Immigration Agents to Stop Sedating Deportees

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U.S. immigration agents must not sedate deportees without a judge's permission, according to a policy change issued this week.

Immigration officials have acknowledged that 56 deportees were given psychotropic drugs during a seven-month period in 2006 and 2007 even though most had no history of mental problems. The American Civil Liberties Union filed a federal lawsuit over the practice.

An internal Immigration and Customs Enforcement memo dated Wednesday and obtained by The Associated Press on Friday said effective immediately, agents must get a court order before administering drugs "to facilitate an alien's removal."

"There are no exceptions to this policy," said the memo written by John Torres, detention and removal director of Immigration and Customs Enforcement.

To get a sedation order from court, officials must show deportees have a history of physical resistance to being removed or are a danger to themselves.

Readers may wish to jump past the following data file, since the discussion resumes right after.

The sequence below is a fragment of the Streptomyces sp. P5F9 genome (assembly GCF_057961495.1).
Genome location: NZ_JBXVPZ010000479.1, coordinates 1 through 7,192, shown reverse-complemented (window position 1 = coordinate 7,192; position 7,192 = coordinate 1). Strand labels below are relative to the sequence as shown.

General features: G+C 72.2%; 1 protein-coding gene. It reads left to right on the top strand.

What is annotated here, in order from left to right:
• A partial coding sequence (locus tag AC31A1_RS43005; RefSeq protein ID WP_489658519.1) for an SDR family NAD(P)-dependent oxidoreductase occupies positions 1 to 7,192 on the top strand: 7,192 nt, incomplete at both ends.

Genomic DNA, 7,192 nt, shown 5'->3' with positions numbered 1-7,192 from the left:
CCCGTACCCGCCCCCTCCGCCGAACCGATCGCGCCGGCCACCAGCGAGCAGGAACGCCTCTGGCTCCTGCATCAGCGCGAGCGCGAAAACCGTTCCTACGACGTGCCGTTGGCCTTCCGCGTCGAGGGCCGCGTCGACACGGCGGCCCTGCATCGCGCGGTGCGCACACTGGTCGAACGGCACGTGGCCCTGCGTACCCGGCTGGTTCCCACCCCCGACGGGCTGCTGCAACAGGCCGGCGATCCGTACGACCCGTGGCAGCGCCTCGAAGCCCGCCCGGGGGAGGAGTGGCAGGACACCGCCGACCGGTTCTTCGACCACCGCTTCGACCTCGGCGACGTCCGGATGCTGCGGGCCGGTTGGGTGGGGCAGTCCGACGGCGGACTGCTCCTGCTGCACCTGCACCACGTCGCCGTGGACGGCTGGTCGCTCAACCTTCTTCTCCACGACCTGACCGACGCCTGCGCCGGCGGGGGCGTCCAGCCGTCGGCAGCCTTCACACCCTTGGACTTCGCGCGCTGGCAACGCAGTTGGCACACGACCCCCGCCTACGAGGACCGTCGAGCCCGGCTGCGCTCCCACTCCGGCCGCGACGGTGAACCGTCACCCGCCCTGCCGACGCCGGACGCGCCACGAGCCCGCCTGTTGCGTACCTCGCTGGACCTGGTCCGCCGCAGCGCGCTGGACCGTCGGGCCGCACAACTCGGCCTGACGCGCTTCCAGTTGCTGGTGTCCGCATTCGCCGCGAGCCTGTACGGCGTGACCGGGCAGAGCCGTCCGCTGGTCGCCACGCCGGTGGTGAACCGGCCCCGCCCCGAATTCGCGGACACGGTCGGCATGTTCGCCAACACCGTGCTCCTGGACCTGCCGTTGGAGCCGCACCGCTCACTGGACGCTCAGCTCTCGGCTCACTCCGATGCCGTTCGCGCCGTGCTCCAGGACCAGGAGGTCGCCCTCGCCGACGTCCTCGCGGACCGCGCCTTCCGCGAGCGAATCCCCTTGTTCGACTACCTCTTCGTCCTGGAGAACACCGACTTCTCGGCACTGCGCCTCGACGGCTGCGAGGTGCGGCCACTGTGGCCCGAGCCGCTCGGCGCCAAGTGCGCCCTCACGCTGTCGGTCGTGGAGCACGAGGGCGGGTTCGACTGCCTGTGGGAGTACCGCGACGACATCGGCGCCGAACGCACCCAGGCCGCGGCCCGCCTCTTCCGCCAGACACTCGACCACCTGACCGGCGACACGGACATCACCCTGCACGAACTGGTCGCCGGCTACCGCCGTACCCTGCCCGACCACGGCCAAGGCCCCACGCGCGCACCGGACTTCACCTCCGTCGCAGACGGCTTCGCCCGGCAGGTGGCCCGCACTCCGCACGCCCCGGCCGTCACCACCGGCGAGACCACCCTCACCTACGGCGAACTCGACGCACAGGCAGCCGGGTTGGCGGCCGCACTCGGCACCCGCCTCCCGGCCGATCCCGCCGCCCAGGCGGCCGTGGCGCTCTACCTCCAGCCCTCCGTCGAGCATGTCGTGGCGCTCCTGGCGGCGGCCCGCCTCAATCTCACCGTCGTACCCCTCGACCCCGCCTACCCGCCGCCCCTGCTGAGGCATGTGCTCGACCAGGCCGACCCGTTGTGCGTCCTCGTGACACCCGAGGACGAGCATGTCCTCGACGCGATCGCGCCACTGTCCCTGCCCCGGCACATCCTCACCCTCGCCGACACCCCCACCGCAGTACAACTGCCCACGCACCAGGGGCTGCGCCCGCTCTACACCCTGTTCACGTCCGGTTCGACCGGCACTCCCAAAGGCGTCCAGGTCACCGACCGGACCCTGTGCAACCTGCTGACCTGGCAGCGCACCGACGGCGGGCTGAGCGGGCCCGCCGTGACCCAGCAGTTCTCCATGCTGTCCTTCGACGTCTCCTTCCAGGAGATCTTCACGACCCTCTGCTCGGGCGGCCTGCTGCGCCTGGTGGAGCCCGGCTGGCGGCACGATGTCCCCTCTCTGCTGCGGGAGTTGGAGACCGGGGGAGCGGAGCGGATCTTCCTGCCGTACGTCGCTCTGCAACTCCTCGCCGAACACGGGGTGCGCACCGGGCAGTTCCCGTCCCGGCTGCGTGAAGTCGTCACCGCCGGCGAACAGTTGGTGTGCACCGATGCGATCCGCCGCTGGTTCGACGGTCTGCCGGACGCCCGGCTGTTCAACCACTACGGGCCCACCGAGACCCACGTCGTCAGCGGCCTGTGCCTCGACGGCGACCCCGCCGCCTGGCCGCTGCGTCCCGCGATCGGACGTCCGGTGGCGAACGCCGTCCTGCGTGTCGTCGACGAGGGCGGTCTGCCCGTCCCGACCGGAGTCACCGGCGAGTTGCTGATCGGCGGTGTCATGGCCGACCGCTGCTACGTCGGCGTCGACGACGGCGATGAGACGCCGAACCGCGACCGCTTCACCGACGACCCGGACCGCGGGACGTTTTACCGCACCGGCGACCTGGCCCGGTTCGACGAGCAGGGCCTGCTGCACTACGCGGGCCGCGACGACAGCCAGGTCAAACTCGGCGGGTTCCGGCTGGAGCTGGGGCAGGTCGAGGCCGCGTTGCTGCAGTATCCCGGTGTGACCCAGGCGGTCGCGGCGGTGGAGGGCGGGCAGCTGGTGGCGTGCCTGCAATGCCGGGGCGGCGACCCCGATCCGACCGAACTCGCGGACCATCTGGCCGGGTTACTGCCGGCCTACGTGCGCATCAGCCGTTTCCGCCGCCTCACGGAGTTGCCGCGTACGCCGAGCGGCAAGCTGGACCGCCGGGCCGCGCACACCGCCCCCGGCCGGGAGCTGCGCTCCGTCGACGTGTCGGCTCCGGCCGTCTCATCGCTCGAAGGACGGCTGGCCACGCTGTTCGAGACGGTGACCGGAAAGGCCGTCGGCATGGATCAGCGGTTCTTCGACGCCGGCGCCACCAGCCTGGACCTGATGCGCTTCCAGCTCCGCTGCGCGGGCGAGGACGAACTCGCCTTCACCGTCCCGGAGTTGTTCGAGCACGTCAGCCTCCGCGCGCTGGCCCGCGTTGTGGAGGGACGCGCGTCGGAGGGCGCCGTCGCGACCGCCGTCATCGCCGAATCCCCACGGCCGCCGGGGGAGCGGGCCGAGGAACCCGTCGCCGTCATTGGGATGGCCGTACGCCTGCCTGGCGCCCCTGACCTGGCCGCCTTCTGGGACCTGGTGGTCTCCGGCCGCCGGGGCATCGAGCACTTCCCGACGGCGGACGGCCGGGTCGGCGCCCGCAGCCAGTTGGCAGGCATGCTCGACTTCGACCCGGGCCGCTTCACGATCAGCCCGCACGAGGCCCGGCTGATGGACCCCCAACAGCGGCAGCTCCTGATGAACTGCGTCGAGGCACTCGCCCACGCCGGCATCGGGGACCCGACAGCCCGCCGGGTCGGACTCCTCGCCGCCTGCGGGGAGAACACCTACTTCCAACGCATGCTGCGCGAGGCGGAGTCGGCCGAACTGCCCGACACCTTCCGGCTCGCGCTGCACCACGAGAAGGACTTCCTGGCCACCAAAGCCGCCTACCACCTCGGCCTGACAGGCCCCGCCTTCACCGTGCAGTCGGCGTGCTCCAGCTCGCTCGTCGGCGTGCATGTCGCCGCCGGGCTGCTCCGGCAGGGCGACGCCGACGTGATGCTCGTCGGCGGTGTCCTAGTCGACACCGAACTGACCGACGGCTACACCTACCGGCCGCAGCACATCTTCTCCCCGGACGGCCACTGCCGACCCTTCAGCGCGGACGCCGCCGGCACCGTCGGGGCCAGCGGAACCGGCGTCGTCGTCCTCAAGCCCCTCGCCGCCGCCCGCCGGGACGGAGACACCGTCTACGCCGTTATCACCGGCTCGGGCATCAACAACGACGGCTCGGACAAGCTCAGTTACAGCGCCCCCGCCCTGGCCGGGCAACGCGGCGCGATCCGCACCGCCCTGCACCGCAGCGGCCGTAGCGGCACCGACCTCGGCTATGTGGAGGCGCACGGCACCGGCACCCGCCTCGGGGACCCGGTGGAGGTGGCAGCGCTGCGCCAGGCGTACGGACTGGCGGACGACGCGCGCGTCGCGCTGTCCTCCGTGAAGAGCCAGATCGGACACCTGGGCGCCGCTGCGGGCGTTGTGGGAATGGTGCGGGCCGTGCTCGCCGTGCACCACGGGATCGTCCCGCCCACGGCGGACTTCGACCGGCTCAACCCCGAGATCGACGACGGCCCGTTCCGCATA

ICE spokeswoman Virginia Kice verified the memo's authenticity.

"Medical sedation will only be considered as a last resort," she said.

The ACLU sued the agency in June to stop the practice, alleging it could constitute torture and violates the Bill of Rights and federal laws regarding the medical treatment of detainees.

The lawsuit, which is still pending, came after a handful of immigrants in Southern California claimed to have been drugged while the government attempted to deport them.

Senate testimony last year revealed that 33 of 56 deportees involuntarily given psychotropic drugs had no history of psychological problems. They were given the medicine because of "combative behavior," said Julie Myers, assistant secretary of homeland security for U.S. Immigration and Customs Enforcement.